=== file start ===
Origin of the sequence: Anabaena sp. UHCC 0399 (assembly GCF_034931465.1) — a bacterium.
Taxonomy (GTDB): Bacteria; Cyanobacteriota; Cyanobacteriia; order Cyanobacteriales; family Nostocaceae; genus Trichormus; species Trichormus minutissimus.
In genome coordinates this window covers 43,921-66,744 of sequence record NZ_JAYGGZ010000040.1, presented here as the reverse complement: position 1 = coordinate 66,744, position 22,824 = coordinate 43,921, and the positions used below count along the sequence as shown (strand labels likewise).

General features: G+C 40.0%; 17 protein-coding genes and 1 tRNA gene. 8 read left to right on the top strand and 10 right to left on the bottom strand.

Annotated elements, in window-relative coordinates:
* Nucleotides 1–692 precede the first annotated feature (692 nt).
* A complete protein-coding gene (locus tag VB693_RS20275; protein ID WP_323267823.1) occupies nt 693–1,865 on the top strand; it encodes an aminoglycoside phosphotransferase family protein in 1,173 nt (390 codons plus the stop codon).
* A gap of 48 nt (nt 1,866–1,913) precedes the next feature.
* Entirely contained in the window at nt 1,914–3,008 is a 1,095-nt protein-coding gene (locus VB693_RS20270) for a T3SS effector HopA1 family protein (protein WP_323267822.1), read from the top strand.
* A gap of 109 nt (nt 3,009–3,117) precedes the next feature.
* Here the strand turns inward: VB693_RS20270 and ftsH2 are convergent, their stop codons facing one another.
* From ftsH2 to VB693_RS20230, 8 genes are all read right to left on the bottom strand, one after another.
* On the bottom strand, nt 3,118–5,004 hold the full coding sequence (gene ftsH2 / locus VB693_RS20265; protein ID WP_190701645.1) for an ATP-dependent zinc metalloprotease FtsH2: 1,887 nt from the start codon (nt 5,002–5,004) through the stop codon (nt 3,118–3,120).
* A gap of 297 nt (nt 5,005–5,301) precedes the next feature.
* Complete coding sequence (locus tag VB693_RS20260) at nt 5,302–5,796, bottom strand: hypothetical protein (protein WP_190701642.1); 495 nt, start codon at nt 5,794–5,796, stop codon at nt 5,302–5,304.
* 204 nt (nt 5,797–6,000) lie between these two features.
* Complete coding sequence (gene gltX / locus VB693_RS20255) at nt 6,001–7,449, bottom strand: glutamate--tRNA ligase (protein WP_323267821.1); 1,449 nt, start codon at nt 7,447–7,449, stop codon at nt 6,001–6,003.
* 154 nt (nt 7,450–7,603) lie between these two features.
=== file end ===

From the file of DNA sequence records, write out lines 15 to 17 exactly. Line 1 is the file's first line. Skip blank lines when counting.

* Complete coding sequence (locus tag VB693_RS20260) at nt 5,302–5,796, bottom strand: hypothetical protein (protein WP_190701642.1); 495 nt, start codon at nt 5,794–5,796, stop codon at nt 5,302–5,304.
* 204 nt (nt 5,797–6,000) lie between these two features.
* Complete coding sequence (gene gltX / locus VB693_RS20255) at nt 6,001–7,449, bottom strand: glutamate--tRNA ligase (protein WP_323267821.1); 1,449 nt, start codon at nt 7,447–7,449, stop codon at nt 6,001–6,003.